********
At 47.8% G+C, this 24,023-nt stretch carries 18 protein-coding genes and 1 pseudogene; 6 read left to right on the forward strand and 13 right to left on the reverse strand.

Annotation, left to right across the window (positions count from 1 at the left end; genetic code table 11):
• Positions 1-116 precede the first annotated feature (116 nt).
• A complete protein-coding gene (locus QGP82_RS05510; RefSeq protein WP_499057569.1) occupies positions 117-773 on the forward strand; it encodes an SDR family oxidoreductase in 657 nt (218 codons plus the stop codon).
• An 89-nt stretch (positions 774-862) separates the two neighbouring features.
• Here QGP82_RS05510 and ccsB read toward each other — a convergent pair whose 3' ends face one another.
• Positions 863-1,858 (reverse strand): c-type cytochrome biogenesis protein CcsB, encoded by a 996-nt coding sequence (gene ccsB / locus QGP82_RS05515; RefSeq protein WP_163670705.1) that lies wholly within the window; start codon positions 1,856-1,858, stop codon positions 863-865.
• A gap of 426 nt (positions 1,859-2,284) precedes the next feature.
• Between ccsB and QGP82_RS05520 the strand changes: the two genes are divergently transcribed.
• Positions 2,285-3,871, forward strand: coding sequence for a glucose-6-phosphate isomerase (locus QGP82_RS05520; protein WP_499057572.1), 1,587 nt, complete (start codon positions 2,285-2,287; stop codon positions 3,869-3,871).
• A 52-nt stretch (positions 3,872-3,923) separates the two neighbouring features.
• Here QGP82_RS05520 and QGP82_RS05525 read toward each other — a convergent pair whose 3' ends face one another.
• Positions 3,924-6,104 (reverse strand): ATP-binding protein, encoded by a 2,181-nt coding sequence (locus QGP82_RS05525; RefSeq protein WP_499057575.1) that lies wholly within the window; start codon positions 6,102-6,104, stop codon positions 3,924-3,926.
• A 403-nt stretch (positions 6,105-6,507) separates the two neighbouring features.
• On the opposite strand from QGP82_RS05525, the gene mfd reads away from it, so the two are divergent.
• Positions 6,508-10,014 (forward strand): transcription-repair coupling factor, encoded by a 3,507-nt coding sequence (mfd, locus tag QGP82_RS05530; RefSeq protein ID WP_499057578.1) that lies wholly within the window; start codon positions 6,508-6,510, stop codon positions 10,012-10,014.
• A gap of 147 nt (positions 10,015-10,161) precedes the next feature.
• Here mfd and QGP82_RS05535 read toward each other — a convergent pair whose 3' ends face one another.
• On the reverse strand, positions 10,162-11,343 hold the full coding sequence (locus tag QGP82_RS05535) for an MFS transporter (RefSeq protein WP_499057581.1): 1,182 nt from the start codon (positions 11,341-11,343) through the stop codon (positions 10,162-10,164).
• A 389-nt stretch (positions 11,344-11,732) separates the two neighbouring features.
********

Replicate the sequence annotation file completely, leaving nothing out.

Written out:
At 47.8% G+C, this 24,023-nt stretch carries 18 protein-coding genes and 1 pseudogene; 6 read left to right on the forward strand and 13 right to left on the reverse strand.

Annotation, left to right across the window (positions count from 1 at the left end; genetic code table 11):
• Positions 1-116 precede the first annotated feature (116 nt).
• A complete protein-coding gene (locus QGP82_RS05510; RefSeq protein WP_499057569.1) occupies positions 117-773 on the forward strand; it encodes an SDR family oxidoreductase in 657 nt (218 codons plus the stop codon).
• An 89-nt stretch (positions 774-862) separates the two neighbouring features.
• Here QGP82_RS05510 and ccsB read toward each other — a convergent pair whose 3' ends face one another.
• Positions 863-1,858 (reverse strand): c-type cytochrome biogenesis protein CcsB, encoded by a 996-nt coding sequence (gene ccsB / locus QGP82_RS05515; RefSeq protein WP_163670705.1) that lies wholly within the window; start codon positions 1,856-1,858, stop codon positions 863-865.
• A gap of 426 nt (positions 1,859-2,284) precedes the next feature.
• Between ccsB and QGP82_RS05520 the strand changes: the two genes are divergently transcribed.
• Positions 2,285-3,871, forward strand: coding sequence for a glucose-6-phosphate isomerase (locus QGP82_RS05520; protein WP_499057572.1), 1,587 nt, complete (start codon positions 2,285-2,287; stop codon positions 3,869-3,871).
• A 52-nt stretch (positions 3,872-3,923) separates the two neighbouring features.
• Here QGP82_RS05520 and QGP82_RS05525 read toward each other — a convergent pair whose 3' ends face one another.
• Positions 3,924-6,104 (reverse strand): ATP-binding protein, encoded by a 2,181-nt coding sequence (locus QGP82_RS05525; RefSeq protein WP_499057575.1) that lies wholly within the window; start codon positions 6,102-6,104, stop codon positions 3,924-3,926.
• A 403-nt stretch (positions 6,105-6,507) separates the two neighbouring features.
• On the opposite strand from QGP82_RS05525, the gene mfd reads away from it, so the two are divergent.
• Positions 6,508-10,014 (forward strand): transcription-repair coupling factor, encoded by a 3,507-nt coding sequence (mfd, locus tag QGP82_RS05530; RefSeq protein ID WP_499057578.1) that lies wholly within the window; start codon positions 6,508-6,510, stop codon positions 10,012-10,014.
• A gap of 147 nt (positions 10,015-10,161) precedes the next feature.
• Here mfd and QGP82_RS05535 read toward each other — a convergent pair whose 3' ends face one another.
• On the reverse strand, positions 10,162-11,343 hold the full coding sequence (locus tag QGP82_RS05535) for an MFS transporter (RefSeq protein WP_499057581.1): 1,182 nt from the start codon (positions 11,341-11,343) through the stop codon (positions 10,162-10,164).
• A 389-nt stretch (positions 11,344-11,732) separates the two neighbouring features.